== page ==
The day may come when you might not need a team of developers to write data-driven or data-aware apps that themselves can be described in just a few words. Ideally, that would mean companies would spend a lot less money on, and speed up, a long-winded process that encompasses everything from understanding requirements to discovering data sources and normalizing results, to managing data coordination across front-end and back-end teams.

That day isn’t here yet, but  SemantiNet is trying to move things a step closer to that point. The company this month has introduced an open-ended alpha API that has as its centerpiece the idea of the data flow graph.

Its purpose is to enable easy querying of a collection of Web Services, Wikipedia, Linked Data and the unstructured web, and culminating in “one-liner” search bar apps, including mashups, built in minutes. Some examples: drawing out from dbPedia objects within a 50-kilometer radius of the Eiffel Tower that are somehow related to Napoleon and displaying the results as video; breaking down the revenue of the world’s major car companies listed in Wikipedia and providing a pie chart with that data and also mashing into the results the age of the companies in a table, its locations pinpointed on a map, and company snapshots called out in a graph; or finding out which pizza places close to your current location have some lunch deals on. For good measure, throw in some tweets and analyze them for sentiment, just to make sure that we’re talking about tasty pizza.

Or check out some of the output at left for the Keith Richards Guitar Gallery app, built on combining the unique DBpedia URI for Keith Richards; a fuzzy matching of the free-form text “instrument” with a predicate of dbpedia:Keith_Richards to get a list of the instruments he played; and a rendering of  this list of instruments using a SemantiNet template called videolist.html.

“If applications can be described as a data flow graph, what happens if we lend the machine a computer program to automatically write applications that are interesting and valuable,” posits Semantinet VP of R&D Sagie Davidovich.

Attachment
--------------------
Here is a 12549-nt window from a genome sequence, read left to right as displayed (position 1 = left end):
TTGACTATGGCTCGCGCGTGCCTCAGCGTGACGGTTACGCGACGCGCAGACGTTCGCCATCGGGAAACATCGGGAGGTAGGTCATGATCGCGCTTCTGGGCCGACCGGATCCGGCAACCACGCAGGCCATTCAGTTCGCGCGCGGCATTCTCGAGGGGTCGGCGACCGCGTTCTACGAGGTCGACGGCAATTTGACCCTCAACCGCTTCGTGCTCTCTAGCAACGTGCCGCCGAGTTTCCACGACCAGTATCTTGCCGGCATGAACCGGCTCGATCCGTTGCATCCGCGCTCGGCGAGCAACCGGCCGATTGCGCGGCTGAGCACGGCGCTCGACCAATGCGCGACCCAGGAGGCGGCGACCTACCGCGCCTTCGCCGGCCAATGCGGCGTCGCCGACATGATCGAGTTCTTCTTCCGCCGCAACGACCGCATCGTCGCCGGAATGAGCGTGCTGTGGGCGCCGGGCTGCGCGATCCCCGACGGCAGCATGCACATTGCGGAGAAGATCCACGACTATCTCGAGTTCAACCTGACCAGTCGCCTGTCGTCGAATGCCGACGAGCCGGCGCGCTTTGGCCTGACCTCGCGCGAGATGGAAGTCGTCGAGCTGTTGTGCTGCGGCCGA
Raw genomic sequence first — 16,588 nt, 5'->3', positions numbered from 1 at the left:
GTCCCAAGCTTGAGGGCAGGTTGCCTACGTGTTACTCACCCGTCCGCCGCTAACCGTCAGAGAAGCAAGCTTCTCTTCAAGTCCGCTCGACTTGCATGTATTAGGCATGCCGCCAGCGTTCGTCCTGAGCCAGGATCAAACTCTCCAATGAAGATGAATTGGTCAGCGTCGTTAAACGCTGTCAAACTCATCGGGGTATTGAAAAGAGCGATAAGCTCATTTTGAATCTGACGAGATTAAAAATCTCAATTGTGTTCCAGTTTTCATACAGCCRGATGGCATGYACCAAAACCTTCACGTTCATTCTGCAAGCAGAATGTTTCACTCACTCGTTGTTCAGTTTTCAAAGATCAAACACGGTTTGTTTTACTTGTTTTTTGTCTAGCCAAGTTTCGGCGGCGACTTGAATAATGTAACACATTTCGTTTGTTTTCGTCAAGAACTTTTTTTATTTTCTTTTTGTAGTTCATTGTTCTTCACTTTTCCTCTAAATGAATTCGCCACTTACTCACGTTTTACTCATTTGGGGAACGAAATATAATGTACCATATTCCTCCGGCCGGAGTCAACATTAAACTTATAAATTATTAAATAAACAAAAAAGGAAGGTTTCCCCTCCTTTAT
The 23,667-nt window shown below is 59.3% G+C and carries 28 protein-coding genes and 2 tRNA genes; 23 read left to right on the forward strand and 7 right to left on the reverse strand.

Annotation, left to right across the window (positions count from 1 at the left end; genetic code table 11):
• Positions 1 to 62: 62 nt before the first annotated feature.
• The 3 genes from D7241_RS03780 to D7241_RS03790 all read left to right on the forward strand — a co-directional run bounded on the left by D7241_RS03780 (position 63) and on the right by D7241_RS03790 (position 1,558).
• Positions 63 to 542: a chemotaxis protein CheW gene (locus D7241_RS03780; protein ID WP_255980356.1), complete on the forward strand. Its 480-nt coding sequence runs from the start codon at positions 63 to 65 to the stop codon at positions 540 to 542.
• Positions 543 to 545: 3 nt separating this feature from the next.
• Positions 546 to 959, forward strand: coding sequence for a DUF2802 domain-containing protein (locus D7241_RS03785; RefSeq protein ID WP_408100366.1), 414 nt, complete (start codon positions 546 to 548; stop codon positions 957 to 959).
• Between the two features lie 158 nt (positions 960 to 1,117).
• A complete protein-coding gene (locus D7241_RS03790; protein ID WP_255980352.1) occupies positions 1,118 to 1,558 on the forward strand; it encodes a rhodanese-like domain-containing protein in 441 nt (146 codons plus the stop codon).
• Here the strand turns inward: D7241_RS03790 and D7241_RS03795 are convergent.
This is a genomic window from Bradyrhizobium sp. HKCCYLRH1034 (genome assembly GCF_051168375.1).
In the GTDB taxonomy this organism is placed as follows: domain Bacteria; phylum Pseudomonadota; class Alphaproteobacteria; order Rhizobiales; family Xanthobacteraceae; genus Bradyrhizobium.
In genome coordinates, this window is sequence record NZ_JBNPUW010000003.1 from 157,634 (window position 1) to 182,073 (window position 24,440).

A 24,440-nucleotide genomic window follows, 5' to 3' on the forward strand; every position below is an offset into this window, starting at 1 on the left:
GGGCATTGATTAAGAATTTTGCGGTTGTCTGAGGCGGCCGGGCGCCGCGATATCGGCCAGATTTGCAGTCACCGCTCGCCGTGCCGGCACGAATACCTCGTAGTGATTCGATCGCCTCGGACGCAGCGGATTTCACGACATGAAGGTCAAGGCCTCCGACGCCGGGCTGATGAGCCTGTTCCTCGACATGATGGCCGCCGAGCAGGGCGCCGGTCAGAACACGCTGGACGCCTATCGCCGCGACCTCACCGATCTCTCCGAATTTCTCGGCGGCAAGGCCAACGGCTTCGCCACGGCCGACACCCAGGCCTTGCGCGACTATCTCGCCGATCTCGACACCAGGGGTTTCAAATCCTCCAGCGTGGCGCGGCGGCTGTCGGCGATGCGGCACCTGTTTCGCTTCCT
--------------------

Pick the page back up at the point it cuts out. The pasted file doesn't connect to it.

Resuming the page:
“If we know what the output of applications should be and what available sources are currently exposed as APIs or databases, and we have a semantic abstraction layer over data sources [that eliminates the need for conversion, normalization and transformation when accessing the data sources], basically the app can write itself autonomously. This is where the exciting part starts.”

Davidovich imagines a world, then, where applications are described in terms of the data flow graph, starting from user input or real-time feed, and where a reasoning engine creates, executes and manages that data flow. Information is refined and manipulated to increase relevance before being fed to an API; and from there, the results are filtered, sorted and aggregated, directed to a second API, augmented by data from another data source, and displayed drawing from a rich library of data-aware UI elements.

“This is the DNA of the application. You stop talking about codes and classes but instead talk about the data flow graph and the application becomes data-aware,” he says. “When you take a multitude of data sources, and lay semantic abstraction over them, a new paradigm emerges. You can communicate and exchange information on a higher level.”

Part of the secret sauce driving this is the semantic parsing abilities under the technology’s hood for understanding the meaning of web pages, a huge ontology based on Wikipedia, Linked Data, Freebase and, as Davidovich puts it, “almost every possible interesting data source we could find,” and using that knowledge to resolve ambiguities over extracted entities. “We have a very unique way of compressing this information in order to create a high-performance graph store for this ontology, and it lets us run very complex and heavy queries with great performance,” he says.

Semantinet sees applications of this as being appropriate to any organization that works with or publishes content, on the web or within its own borders. So, pretty much everyone rather than exclusively those you might think of as traditional publishers. It’s starting both to build the community around the platform, as well as growing its knowledge from some use cases, and it expects that community to have widespread appeal. Says Davidovich, “Almost every query you can imagine you can express in one line using this paradigm.”